In addition to taking it slow, it's really important to take the time necessary to learn movement basics and proper techniques. This is, of course, a necessity for ALL exercise programs and workouts -- and so exercising with chronic illness is no different. We want to minimize the amount of stress placed on the body as a whole... and that includes minimizing the amount of stress placed on the joints. Working with a personal trainer who understands your specific chronic illness or region of chronic pain (and always under the guidance of your doctor) can be very helpful. 

(4) BUILD IN (EXTRA) REST + RECOVERY.

I mentioned this briefly already, but it is insanely important to build in rest and recovery. In fact, I believe it's a non-negotiable for safely working out with chronic illness, chronic pain, or autoimmune disease. Because at the end of the day... We are not like everyone else. Not in this way. (And that's a pretty awesome thing.) We have an extra "ball" in the air. We have an extra variable to take into account.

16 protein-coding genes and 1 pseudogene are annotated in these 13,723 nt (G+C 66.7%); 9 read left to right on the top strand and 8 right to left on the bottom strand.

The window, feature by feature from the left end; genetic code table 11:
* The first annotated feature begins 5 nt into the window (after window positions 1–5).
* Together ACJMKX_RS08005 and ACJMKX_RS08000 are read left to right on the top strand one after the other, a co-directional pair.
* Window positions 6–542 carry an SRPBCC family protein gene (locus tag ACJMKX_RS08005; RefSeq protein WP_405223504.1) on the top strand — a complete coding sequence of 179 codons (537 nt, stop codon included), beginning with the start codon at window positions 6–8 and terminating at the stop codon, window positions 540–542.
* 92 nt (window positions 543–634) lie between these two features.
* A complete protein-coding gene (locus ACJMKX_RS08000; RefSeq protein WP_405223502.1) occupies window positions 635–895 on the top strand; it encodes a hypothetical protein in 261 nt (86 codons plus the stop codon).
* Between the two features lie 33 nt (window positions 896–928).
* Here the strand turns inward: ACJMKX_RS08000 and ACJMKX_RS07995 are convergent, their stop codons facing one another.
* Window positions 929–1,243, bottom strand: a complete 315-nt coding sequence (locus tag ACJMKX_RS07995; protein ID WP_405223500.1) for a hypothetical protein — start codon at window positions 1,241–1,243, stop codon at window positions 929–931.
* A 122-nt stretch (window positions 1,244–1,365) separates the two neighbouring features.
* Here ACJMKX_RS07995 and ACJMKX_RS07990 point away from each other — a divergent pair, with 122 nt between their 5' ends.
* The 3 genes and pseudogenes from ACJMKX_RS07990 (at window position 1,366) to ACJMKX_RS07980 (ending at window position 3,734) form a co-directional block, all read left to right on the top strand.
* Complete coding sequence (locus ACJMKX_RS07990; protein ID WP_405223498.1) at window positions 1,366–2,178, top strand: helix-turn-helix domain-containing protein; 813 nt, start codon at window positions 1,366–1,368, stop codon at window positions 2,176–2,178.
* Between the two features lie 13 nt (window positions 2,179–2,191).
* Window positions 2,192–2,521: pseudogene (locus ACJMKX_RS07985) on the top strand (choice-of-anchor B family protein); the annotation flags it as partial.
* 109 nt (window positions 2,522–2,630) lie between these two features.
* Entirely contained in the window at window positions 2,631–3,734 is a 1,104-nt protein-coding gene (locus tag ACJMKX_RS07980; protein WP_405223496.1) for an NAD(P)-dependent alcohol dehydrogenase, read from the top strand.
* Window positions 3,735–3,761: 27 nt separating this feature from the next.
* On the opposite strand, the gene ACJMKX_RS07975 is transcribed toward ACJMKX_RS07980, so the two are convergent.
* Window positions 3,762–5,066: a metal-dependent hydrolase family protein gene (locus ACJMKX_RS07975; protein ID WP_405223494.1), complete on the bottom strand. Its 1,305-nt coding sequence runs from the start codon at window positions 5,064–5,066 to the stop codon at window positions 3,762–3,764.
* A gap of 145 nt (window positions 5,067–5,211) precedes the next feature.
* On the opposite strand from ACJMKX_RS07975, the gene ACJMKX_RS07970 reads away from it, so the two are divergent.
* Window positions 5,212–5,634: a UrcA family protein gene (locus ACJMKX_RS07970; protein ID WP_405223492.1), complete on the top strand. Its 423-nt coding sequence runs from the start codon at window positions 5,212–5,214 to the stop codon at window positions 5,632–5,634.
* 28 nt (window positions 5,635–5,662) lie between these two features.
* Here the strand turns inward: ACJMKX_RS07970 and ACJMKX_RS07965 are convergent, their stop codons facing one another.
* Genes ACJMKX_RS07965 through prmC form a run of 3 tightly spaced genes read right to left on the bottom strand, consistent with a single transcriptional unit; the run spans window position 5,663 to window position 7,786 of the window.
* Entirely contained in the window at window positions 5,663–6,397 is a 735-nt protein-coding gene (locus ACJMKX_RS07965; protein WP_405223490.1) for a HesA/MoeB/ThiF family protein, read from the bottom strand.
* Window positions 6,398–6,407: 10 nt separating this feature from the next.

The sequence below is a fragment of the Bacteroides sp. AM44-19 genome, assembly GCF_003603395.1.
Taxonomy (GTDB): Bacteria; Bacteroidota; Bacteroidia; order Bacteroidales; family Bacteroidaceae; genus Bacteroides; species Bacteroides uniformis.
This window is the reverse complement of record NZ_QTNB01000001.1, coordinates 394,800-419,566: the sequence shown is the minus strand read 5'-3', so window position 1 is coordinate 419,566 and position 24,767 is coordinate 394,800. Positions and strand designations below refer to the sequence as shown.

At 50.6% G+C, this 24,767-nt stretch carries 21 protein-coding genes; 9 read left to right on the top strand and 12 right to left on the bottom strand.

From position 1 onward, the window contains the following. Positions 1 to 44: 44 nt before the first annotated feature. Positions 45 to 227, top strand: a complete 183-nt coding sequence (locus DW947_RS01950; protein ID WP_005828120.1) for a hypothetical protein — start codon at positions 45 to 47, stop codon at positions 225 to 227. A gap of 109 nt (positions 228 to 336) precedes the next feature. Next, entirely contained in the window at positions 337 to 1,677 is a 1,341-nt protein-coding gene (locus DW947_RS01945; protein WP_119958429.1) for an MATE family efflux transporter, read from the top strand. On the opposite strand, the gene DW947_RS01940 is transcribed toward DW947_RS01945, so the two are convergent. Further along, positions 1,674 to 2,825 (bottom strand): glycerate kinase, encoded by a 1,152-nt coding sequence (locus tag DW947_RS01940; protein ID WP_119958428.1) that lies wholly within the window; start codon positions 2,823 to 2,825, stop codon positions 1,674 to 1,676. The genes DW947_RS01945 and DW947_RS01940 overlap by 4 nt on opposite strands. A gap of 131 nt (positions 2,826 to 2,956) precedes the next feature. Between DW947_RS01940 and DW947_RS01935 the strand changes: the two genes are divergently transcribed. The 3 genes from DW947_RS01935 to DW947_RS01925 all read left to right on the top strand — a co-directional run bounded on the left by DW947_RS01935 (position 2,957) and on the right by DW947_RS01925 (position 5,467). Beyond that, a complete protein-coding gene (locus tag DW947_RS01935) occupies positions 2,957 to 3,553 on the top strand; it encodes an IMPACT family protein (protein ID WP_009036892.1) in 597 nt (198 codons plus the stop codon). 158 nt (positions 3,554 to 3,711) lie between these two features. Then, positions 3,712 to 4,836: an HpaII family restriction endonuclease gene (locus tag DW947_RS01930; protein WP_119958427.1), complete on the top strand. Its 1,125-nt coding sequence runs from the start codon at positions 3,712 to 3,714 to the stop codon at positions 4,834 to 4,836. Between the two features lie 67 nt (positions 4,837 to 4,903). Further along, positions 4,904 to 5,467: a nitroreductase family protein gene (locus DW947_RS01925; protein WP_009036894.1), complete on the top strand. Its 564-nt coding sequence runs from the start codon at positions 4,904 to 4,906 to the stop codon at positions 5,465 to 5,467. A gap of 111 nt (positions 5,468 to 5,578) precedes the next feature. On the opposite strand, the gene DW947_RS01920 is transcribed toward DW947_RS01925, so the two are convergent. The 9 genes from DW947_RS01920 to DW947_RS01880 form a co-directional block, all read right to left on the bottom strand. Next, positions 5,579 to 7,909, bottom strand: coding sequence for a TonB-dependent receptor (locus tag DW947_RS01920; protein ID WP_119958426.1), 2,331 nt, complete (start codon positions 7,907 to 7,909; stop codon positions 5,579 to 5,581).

We are fighting an illness.
We expend more energy more quickly.
We flare up from known and unknown triggers.
Certain "healthy suggestions" simply don't apply to us.

Which means that when it comes to exercising, we simply cannot do what everyone else can do. Or what traditional trainers tell us to do. Because even really great trainers might not understand what is taking place underneath the surface in our own bodies. This is why it's helpful to find one who understands your specific challenges! If you have an invisible illness, you've probably already experienced this. Because what we fight daily cannot be seen... and therefore is not often understood NOR remembered. 

We have to advocate for ourselves in the gym and build in extra rest and recovery from the start. We also have to take into account the amount of stress already placed on the body. This is a super important nugget right here.